African cultures, by and large, bring a similar world view to the relationship between man and the spiritual realm, one that is marked by an extremely personal interaction. In the broader African spiritual world human beings are seen to be under the constant influence of other people, their ancestors, minor deities, the Creator, and various forces of nature. As a result the African spiritual world can be described as interactive since all things are endowed with life-force. How is this idea expressed in ritual approaches to morality, wrongdoing, and spiritual empowerment?
African American religion has always been heavily involved and influenced by the notion of morality, wrong doing and spiritual empowerment since the slave days if not earlier, African Americans came to embrace Protestant Christianity and adapted their own version of it which is consistent with evidence in the 19th century and a little bit of the 18th, at the time Christianity had little effect on slave society through the efforts of Anglicans, but it was not because African Americans rejected the gospel but because whites seized Christian brotherhood from blacks. As blacks in the South and in the British Caribbean struggled to develop individual and collective identities from the ideas and ways of African culture and their new conditions of life, the series of efforts by evangelicals to convert slaves eventually gave rise to a distinct African-American form of Christian theology, worship style, and religious community.
The importance of religion and having their own take on it is among African Americans, as among all people, rests on fulfilling the human need for an understanding of one’s place in both the spiritual and temporal world. Although it was difficult, African Americans discovered in evangelical conversion requirements an opportunity to reassert personal authority based on their ability to communicate directly with God and to bring others to recognize the need for personal repentance and acceptance of Jesus. A perfect example that supports the connection between religious involvement and a sense of personal identity, is found in a slave woman who, back then it was not common for them to tell missionaries that her people have come from across the sea and lost their father and mother, and therefore want to know the Father. The displacement of Africans, for whom locality was critical to interactions with the spiritual world, did not strip them of their religious identity, but required them to learn the spiritual landscape of their new home and reshape their practices accordingly. “Come Shouting to Zion” details the many religious rituals that Africans preserved in the new world, especially those surrounding fundamental life events such as the birth and naming of children, marriage, burial ceremonies, and ritual dancing and singing to communicate with ancestors and deities. The influence of Africans with many diverse but fundamentally similar cultures in a strange new land encouraged slaves to form new pan-African cultures, which grew increasingly popular as later generations of slaves were born into bondage in America, establishing a distinct African-American culture. The pidgin African-English is a prime example of Africans in American creating a system of communication that was not traceable to a particular African ethnic origin, nor was it a perfect imitation of American English, but was instead shared by blacks in America. As slaves first encountered a foreign language that whites wished them to learn well enough to be more productive but not well enough to pose a threat to the race-based socioeconomic hierarchy, so they became acquainted with Christianity at the will of whites, but when given the opportunity, appropriated it for their own purposes.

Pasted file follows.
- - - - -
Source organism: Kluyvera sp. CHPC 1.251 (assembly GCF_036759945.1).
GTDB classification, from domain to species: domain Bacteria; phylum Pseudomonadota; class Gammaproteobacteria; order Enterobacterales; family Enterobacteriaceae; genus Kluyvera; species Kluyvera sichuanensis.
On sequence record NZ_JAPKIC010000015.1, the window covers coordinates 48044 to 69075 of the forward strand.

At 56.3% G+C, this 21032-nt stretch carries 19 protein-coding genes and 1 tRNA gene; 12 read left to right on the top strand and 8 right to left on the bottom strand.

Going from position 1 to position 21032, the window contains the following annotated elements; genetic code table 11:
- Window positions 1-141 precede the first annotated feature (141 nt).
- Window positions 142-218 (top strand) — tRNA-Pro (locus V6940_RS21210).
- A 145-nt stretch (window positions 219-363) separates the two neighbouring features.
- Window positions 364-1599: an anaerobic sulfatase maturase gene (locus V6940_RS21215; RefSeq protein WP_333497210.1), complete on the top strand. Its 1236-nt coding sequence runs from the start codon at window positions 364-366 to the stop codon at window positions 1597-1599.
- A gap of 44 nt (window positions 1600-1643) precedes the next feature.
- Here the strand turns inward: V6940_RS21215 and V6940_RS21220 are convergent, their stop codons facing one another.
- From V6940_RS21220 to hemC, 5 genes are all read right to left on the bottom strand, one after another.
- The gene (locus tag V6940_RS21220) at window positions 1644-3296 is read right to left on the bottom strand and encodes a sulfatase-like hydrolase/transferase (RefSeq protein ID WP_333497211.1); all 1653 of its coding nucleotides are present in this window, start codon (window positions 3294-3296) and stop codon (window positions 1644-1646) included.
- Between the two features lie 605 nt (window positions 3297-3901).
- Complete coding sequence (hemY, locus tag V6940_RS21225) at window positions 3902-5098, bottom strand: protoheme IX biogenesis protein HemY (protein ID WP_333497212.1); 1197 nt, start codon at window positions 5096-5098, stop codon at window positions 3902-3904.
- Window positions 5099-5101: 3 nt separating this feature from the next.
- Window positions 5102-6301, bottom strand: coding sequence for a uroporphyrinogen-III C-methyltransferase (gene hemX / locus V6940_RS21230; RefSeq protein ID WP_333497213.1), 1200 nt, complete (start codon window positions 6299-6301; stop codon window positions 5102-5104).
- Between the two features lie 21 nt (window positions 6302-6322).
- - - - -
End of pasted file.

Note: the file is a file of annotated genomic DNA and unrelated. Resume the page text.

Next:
In the early encounters between slaves and Christianity it is without question that African, and particularly American-born slaves, sought a spirituality that...
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